Protesters boycott 2018 Caring for our Koalas and Environment Conference in Port Macquarie

Taking a stand: Protesters outside the 2018 Koala Conference in Port Macquarie on June 7.
Taking a stand: Protesters outside the 2018 Koala Conference in Port Macquarie on June 7.

A PROTEST outside a conference in Port Macquarie to discuss the future of koala conservation demanded the State Government review its policy on forests and timber harvesting.

The No Electricity From Forests (NEFF) were joined by conservation groups from across the Mid North Coast in boycotting what they claimed to be a ‘green washing’ exercise designed to hide the true impacts of the NSW Government’s forest policies.  

The 2018 Caring for our Koalas and Environment Conference brought together experts from across the country to Sails Resort as a part of the Hello Koalas Festival.

Changes to the Coastal Integrated Forestry Operations Approvals (CIFOA) include merging the existing four timber harvesting zones zones into one that covers the entire NSW coast, and also starting a new mapping exercise "to gain a better understanding of key State Forest sites".

The draft Coastal IFOA and related documents will be available for public consultation for a period of six weeks and submissions should be submitted by 5pm on June 29.

Environmental groups say the remapping posed a "serious new threat" because it could result in mature forests losing their current high protection levels to make up for logging contracts lost in koala reserves.

Bellingen Environment Centre, North East Forest Alliance, North Coast Environment Council, Hastings Climate Change, Australian Forests and Climate Change, Natives Rule and the Kalang River Alliance joined the protest.

Frank Dennis, spokesperson for No Electricity from Forests, said the attempt by the State Government to market its forest policy as a positive is seriously flawed.

“With their voices, their signs and banners, in a very public manner, we rejected the Government’s slick marketing exercise attempting to cover up the trashing of our native forests,” Mr Dennis said.

“Lots of cars passing the protest in front of the conference venue at Sails Resort tooted their horns in support.”  

Ashley Love of the Bellingen Environment Centre is a fierce advocate for the proposed Great Koala National Park.

“It was a highly successful protest and we felt sure the message would have been hard to ignore. Local people are not going to stand for their forests being intensively logged threatening the extinction of the koala,” Ms Love said.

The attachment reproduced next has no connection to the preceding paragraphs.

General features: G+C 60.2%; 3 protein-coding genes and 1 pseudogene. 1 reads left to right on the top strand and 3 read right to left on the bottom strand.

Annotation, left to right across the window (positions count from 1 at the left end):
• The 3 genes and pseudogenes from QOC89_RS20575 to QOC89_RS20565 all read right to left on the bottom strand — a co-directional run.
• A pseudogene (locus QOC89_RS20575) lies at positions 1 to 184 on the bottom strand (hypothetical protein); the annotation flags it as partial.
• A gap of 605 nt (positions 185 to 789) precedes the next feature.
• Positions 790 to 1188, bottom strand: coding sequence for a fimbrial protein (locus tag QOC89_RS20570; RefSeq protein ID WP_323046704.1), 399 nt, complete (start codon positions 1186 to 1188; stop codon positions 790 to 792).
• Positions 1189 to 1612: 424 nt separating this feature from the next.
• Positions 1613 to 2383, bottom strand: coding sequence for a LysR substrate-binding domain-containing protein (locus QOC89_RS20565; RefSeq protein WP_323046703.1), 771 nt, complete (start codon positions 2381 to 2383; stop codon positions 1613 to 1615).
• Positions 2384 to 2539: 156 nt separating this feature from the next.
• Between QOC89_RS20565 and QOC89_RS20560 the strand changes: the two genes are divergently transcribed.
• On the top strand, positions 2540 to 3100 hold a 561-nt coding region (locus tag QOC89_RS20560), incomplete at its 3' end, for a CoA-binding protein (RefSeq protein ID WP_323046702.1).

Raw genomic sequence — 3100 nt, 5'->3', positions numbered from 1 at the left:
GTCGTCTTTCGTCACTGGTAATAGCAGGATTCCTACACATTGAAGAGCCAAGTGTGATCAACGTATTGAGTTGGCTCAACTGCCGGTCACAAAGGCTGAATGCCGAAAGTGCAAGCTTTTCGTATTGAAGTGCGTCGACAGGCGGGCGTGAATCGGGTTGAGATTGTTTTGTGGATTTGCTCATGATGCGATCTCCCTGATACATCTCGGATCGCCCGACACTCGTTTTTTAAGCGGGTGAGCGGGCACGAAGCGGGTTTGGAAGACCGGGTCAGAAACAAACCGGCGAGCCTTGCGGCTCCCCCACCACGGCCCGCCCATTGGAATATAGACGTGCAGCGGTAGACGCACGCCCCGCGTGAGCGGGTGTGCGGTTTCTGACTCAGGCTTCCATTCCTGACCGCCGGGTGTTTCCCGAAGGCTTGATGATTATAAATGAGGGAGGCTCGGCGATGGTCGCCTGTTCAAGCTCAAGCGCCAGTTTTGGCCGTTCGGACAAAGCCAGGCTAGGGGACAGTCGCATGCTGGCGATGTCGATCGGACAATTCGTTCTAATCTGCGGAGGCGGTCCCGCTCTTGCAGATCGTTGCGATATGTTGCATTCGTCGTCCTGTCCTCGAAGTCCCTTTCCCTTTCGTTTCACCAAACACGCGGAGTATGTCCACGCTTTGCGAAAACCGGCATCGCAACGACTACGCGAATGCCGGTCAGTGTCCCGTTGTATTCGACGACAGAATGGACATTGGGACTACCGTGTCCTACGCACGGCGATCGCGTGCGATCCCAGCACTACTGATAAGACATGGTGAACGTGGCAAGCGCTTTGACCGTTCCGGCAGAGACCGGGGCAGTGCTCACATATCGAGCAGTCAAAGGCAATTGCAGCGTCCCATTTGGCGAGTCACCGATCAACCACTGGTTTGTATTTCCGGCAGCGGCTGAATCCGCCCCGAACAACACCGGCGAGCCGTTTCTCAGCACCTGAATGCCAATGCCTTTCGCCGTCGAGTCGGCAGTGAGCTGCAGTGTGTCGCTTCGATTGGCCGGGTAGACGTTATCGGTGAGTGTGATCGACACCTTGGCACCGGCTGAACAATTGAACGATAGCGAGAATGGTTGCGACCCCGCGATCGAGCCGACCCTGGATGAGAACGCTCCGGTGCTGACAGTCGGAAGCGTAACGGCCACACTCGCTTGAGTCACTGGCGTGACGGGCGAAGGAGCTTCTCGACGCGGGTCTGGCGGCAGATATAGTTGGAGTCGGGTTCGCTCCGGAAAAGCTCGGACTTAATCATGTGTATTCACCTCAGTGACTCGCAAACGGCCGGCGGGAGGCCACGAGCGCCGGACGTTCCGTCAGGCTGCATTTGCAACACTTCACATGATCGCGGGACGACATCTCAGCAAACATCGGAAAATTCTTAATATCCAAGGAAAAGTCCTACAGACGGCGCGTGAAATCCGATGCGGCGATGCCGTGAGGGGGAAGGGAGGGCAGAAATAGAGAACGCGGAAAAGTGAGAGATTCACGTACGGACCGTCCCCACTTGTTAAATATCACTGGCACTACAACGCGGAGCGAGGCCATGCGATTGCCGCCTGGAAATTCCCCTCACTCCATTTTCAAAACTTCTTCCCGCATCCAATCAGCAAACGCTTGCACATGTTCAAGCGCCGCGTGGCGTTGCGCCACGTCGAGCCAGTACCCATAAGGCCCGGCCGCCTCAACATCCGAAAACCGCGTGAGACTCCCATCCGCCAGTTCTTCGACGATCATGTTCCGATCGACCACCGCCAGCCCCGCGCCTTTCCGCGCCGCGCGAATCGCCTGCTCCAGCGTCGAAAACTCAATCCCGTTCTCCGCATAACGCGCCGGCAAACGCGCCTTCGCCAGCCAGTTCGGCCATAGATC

“They want a proper response to a sensible proposal for a Great Koala National Park”.

Mr Dennis said the groups would not back down from the campaigning.

“We will be calling on our local Members to account for the damage their policies are causing to forests,” he said.

Harry Creamer, representing Climate Change Australia, said bad decision-making will leave a lasting legacy on the environment.

“Future generations will mourn the loss of Australian wildlife, forests and woodlands their bad decisions are creating. This is a government that only cares about corporate profits and appealing to big agri-business, miners and forestry companies.

“They reject good scientific advice and ignore the needs of regional communities for clean air, clean water and clean energy.”

Francis Pike, of Australian Forests and Climate Alliance, claimed the evidence was clear that koalas were under threat.

“It was refreshing to see so many people unequivocally resisting the Government’s propaganda that their koala protection measures will save the koala,” she said.

“They aren’t fooled by plastic street koalas and the offer of more koala hospitals.

“The evidence is clear – koalas are in serious decline and we must halt the destruction of their habit.

“What we have instead is a massive increase in clear felling and forest clearing, wood chipping koala habitat to fuel furnaces to produce electricity. Totally unacceptable at every level.”

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